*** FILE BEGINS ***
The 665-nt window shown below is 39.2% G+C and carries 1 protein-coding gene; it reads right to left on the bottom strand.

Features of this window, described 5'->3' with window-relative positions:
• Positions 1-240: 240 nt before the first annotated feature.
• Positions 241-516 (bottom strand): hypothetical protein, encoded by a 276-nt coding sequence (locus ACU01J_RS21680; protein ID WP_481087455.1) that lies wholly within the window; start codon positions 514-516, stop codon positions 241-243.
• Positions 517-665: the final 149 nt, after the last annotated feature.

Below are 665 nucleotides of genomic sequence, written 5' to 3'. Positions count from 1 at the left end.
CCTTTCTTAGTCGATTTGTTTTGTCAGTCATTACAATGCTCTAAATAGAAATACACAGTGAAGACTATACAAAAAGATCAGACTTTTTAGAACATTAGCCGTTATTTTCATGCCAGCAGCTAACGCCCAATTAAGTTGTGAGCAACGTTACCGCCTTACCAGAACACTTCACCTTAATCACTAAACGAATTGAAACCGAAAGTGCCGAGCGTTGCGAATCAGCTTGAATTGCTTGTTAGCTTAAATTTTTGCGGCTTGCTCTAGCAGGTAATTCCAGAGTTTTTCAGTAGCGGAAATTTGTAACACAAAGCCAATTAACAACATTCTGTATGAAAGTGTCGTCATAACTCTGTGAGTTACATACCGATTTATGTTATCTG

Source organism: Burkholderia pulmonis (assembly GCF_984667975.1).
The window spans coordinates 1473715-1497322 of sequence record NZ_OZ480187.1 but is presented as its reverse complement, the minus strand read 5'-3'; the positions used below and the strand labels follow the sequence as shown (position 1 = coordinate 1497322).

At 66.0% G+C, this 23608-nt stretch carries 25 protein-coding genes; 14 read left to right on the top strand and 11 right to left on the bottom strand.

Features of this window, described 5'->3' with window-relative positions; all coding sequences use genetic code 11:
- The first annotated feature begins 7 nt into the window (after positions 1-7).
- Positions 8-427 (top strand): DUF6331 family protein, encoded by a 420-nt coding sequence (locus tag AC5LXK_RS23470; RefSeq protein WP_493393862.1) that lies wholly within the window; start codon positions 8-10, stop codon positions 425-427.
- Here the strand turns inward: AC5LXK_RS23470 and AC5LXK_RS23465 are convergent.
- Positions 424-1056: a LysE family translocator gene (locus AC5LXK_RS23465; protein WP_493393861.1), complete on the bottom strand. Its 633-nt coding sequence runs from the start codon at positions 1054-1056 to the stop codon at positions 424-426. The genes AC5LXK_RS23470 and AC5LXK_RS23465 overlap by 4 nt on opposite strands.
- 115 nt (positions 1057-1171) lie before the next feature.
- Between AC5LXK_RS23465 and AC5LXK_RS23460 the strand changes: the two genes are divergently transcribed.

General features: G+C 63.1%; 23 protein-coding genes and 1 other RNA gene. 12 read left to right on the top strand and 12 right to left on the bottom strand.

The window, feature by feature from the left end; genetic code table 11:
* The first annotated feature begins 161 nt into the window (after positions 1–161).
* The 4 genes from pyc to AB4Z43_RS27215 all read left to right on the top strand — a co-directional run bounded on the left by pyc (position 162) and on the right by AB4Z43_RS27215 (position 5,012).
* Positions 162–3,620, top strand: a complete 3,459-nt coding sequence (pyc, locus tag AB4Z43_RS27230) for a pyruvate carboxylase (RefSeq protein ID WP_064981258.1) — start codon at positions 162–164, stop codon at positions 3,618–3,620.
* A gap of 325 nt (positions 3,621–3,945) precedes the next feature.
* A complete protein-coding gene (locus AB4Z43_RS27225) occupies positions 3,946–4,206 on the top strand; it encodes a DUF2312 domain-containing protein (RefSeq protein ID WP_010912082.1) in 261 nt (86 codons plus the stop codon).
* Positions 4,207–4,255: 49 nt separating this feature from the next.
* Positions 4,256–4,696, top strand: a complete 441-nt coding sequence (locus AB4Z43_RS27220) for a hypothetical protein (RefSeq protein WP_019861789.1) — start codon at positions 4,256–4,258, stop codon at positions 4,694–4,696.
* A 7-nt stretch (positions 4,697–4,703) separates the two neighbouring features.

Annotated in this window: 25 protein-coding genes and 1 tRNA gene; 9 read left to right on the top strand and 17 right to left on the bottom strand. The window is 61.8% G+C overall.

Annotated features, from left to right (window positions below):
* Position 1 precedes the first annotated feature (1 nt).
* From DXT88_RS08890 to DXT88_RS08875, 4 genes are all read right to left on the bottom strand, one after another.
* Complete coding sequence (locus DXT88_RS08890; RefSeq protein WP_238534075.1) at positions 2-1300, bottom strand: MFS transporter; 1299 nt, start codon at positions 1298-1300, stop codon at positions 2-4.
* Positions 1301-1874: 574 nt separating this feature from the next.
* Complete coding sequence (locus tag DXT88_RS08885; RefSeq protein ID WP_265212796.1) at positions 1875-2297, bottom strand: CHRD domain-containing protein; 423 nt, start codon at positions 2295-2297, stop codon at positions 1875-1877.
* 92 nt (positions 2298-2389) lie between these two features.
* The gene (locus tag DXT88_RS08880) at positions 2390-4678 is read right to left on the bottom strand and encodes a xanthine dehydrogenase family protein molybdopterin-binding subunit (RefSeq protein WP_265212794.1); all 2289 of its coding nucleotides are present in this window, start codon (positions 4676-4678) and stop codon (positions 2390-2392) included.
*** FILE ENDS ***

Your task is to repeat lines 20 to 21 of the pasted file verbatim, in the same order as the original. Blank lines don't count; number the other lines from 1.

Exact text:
* The first annotated feature begins 161 nt into the window (after positions 1–161).
* The 4 genes from pyc to AB4Z43_RS27215 all read left to right on the top strand — a co-directional run bounded on the left by pyc (position 162) and on the right by AB4Z43_RS27215 (position 5,012).